Remember that places that you would ordinarily go without thinking twice about logistics may be much more difficult with an elderly visitor. Double-check the route before leaving, and make sure there is not a great deal of walking or stairs involved. If you can use public transportation at post, remember that making connections may not work very well with a slow person. It may be worth it to take a longer route if makes it possible to sit in one place the entire way. If you drive, find out about parking ahead of time, or bring someone along who can be dropped off at the door with the elderly person while you go park the car (they will not want to be dropped off alone.) Use taxis or hired drivers if necessary.
At museums and other sights, call or check websites for information about handicapped accessibility. Reserve a wheelchair whenever possible—it’s just much more enjoyable even for a relatively mobile elderly person in a museum to be able to relax in a wheelchair and focus on the artwork instead of their aching knees or back. Consider bringing a walker or wheelchair with you to post—I bought a sturdy “shopping” walker for $15 at the thrift store to put in my HHE, and my grandmother was happy to use it on a recent visit. A folding cane/seat is another option. And don’t try to travel around all day. Four or five hours of sightseeing is probably more than enough for an elderly person—even if they won’t admit it!
Remember that your visitor is probably more interested in spending time with you and your family than visiting every “must-see” sight on the local list. Fairly mundane activities may be interesting to them. My grandmother always enjoys going to the local grocery store, for example, and seeing all the different foods. On her last visit to me here in Vienna, she also quite enjoyed a trip to the local thrift store! In both cases, these were easy trips and she could use the shopping cart as a walker. As a lifelong gardener with an interest in the local flora, she has always been happy to be pushed around a botanical garden or city park in a wheelchair, as well.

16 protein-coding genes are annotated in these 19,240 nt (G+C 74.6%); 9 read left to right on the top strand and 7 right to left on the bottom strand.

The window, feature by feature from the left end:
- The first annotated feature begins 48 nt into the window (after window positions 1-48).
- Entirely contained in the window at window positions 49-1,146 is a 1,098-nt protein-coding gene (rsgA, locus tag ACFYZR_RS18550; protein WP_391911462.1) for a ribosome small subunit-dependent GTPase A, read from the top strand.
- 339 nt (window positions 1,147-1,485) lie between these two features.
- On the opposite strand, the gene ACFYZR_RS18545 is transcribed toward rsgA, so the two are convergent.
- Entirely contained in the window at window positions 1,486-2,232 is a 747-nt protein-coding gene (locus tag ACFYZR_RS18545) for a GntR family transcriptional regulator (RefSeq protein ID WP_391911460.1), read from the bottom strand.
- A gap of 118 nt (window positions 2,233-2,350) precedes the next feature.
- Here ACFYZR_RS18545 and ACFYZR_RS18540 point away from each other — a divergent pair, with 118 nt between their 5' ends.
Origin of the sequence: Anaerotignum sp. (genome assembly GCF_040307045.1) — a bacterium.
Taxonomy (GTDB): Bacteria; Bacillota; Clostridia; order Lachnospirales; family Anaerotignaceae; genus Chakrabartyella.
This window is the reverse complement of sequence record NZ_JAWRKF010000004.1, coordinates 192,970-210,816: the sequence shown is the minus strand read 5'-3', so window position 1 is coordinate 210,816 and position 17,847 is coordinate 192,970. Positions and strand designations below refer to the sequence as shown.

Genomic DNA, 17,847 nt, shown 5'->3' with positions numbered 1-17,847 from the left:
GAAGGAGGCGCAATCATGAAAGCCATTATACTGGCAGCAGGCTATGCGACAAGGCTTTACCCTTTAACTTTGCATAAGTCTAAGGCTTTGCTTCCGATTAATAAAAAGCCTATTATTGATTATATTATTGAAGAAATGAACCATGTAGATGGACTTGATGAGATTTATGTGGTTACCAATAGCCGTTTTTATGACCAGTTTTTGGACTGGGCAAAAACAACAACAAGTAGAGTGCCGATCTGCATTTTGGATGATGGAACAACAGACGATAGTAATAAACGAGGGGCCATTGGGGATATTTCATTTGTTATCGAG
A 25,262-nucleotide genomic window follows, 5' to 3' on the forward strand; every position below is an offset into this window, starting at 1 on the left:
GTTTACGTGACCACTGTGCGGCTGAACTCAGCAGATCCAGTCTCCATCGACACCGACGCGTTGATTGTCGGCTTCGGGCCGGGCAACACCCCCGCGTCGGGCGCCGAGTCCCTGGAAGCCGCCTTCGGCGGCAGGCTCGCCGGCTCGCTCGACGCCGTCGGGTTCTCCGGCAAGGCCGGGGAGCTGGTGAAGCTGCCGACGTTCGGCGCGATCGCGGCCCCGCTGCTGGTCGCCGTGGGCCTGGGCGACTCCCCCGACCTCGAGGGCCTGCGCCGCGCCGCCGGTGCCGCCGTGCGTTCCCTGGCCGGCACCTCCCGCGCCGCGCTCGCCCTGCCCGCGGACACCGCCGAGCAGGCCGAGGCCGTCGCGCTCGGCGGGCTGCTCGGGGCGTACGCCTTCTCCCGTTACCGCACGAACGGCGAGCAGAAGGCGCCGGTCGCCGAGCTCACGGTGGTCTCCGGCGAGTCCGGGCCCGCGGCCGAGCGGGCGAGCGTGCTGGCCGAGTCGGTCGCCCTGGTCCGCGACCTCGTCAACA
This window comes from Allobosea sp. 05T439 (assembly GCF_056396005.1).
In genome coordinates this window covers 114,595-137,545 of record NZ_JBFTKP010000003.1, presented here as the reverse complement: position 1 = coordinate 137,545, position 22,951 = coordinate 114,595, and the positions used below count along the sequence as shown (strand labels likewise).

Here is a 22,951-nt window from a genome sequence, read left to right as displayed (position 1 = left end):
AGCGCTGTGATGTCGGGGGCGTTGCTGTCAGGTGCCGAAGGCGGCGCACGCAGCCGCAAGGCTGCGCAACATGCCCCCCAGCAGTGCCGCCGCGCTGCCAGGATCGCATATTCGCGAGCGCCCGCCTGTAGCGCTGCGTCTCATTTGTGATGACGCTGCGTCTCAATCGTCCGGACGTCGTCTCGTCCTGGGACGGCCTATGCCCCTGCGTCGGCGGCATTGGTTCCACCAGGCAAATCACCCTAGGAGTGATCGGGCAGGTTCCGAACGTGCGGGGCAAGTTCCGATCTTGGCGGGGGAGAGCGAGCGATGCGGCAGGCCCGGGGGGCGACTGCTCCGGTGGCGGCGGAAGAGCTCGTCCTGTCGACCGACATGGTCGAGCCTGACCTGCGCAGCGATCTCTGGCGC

Older men like to carry a lot of cash around. Older women tend to carry easily stolen purses or leave them unzipped. Pickpockets know all of this. Explain to your visitor that it is not necessary to carry around department store credit cards, etc. while they are visiting you. Help them assemble a small wallet with just the essentials. Check to make sure they are not carrying their original passport unless it is necessary for access to an embassy building or event—a photocopy should suffice for any other purpose.
If your visitor is hard of hearing, you will want to do any explaining or conveying of information in the car or at home beforehand, since at the site, crowds may make hearing difficult. If an audio tour is available, definitely spring for it. The adjustable handheld speaker will likely be much easier for your guest to understand than a guide will be. You may also want to figure out how to put closed captioning on your own television so you don’t have to turn it up to an annoying level.
Your visitors may appreciate your help in remembering where they have been and what they saw on their visit. One handy way to do this is to collect brochures or books from sights as a memory aid. If they use the internet, you can send them a list of links to the things you saw and when. You may also want to give them a travel book—preferably one with pictures—in which you can circle items or make notes for them. Or take photos and make a slide show or photo album with detailed captions.
Take care of yourself. Find ways to give yourself and your visitor a break. Don’t be shy about asking your spouse or older children to occupy your visitor for a short time, with a quick trip out or a project in the home. Some elderly people find it hard to admit that they just can’t keep going all day the way they used to. You may have to employ a strategy commonly used with young children: turn on the TV to give them a handy excuse to catnap!
Finally, be patient, take deep breaths when necessary, and make the most of your time with your elderly relative. Consider it all to be a gift. It may not be the most relaxing visit you will have during your time overseas, but it will likely be the one most appreciated by your visitors!
Contributed by an experienced Foreign Service spouse.
Please credit the original author of the article, and include the following: This article was originally published by AAFSW, a non-profit organization connecting and advocating for the American diplomatic community. Find more articles and resources at www.aafsw.org.